By Maggie Seaver

August 25, 2020

Most people owe at least some of their career success to a mentor (or a few mentors). A mentor can be anyone with valuable expertise from which you’re lucky enough to learn—colleagues, teachers, bosses, or a networking acquaintance you admire. They can offer professional advice, personal guidance, make helpful introductions, and provide general support as you navigate your career. A great professional mentor won’t just have your back or answer questions—they could truly end up being the secret weapon to helping you forge your dream career.

“It can be very lonely to look for a job, manage your career, or start a business, and you don’t have to do it alone,” says Lindsey Pollak, multigenerational workplace expert and author of Getting from College to Career and Recalculating: Navigating Your Way in the New World of Work, coming out this fall. “There are so many people who have experience and wisdom who can benefit you, support you, guide you, and make your life a lot easier.”

But how should you go about finding the right person to be your lifelong beacon of wisdom? That feels like a tall order—something that might involve an overwhelming combination of intensive research, cold emailing, and a lifetime of formal calendar invites neither party can commit to. In theory, the old-school approach to finding a mentor sounds a lot like dating; like you’re supposed to either search and find—or serendipitously bump into—the perfect mentor soulmate.

Not so. Take the pressure off, Pollak says, by reframing how you think about how mentor-mentee relationships are formed. Here’s how.

Create your own board of advisors.

“I don’t think it’s always practical to look for one, perfect, be-all and end-all mentor,” she says. Instead of looking for a singular guru who can guide you in every facet of your career, curate a genuine collection of many mentors who each bring something different to the table over the course of your career and relationship with them.

“I love the concept of having this theoretical board of advisors. It’s not about finding one, single mentor, but instead about integrating mentoring into your life and career in a variety of ways,” Pollak says. “There are some people I ask for money advice, some I ask for negotiation advice, and some people I follow just because they make me feel really motivated. I think of it as this huge, collective wisdom that I can tap into.”

Listen to different voices.

Another reason to expand your notion of what a mentor can and should be is to diversify the perspectives you get. Seek advice from all types of people—both those with similar paths to yours and those who come from entirely different experiences. By definition, you can’t get that kind of holistic insight from one, single person.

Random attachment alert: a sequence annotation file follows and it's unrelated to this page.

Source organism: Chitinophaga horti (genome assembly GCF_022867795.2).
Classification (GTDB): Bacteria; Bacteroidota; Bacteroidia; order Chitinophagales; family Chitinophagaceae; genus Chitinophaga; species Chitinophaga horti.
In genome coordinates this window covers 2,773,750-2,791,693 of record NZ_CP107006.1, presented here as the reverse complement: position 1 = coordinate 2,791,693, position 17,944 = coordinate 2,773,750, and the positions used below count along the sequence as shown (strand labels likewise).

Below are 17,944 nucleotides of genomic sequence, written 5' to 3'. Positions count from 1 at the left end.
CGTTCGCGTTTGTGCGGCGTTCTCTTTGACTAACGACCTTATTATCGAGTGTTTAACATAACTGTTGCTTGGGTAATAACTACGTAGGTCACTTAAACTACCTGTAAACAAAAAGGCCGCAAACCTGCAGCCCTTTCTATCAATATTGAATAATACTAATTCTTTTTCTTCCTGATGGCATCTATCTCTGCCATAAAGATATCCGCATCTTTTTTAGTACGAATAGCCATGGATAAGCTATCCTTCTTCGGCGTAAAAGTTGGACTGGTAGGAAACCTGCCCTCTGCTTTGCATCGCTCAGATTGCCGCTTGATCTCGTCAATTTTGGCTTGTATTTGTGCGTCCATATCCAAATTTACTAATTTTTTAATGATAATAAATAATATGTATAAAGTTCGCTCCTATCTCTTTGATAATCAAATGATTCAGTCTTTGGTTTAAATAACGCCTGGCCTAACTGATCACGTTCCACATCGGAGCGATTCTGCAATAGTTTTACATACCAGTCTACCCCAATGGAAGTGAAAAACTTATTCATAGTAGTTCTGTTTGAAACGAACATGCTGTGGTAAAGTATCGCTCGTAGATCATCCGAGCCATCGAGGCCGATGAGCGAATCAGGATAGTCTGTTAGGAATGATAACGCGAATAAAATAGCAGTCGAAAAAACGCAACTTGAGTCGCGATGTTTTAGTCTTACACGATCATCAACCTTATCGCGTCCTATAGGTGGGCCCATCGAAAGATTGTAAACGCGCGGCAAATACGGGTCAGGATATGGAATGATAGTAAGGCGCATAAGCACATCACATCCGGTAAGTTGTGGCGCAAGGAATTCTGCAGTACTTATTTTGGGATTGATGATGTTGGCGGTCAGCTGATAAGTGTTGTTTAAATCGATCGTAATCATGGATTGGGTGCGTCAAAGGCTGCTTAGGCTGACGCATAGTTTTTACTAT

“If you have a diverse network generationally, racially, gender-wise, regionally, globally, you’re really going to start to get creative and innovative in your career,” Pollak says.

You don’t always need to “propose.”

It’s OK to consider someone a mentor without formally asking them to be.

“If you say, ‘Will you be my mentor?’ all I see are meetings appear on my calendar,” Pollak says. “But if you [reach out to me and ask], ‘Could I get some advice?’ or ‘Can I ask for your thoughts on something?’ that’s mentoring.”

It doesn’t come with all the formal pressure around it. There doesn’t always need to be a lifelong commitment involved, at least not initially. Start small. Then, if the time comes where you need to formally ask someone to sponsor you, train you, or vouch for you, you’ve already built up a report.

Return the favor.

Every mentor-mentee relationship should be mutually beneficial. The easiest ways to do your part? Ask if there’s anything you can do to support them (and mean it) and always say thank you.

Even if your mentor is a CEO and you’re a recent grad, you never know how you can help. Maybe their high schooler is applying to colleges and wants to talk to you about your experience. Or maybe their brand is hosting an Instagram Live, and they’d love you to tune in.

“It’s simply about posing the question, ‘Is there anything I can do for you?” Pollak says. “The other way is to show your gratitude for any advice or guidance you get—a thank-you is all anyone wants.”

When you go on LinkedIn or arrive at a networking event, what are your intentions—to give or to get? From her time working as a LinkedIn ambassador, Pollak recalls a pearl of wisdom she learned from one of the cofounders, Reid Hoffman, about using your network to give even in the smallest ways. And this applies to mentor figures, too. Once they’ve met you for coffee or answered an email of yours, don’t let the ball drop. Keep up with their work developments and be a present source of support.

“Hoffman defined these little moments of giving as ‘small goods,’” Pollak says. A small good is liking an article someone posted on LinkedIn; shooting someone a “congrats” on landing a new role; forwarding an article you thought would interest them.

“It’s these tiny, little moments of affirmation and connection that don’t have to take a lot of time or effort, but say, I see you, I’m supporting you,” Pollak says. “When people think about keeping in touch they think about writing a long email or having a one-hour phone call, but sometimes it’s just this drive-by small good that can be really powerful and keep you in touch with people in an easy, low-pressure, but meaningful way.”



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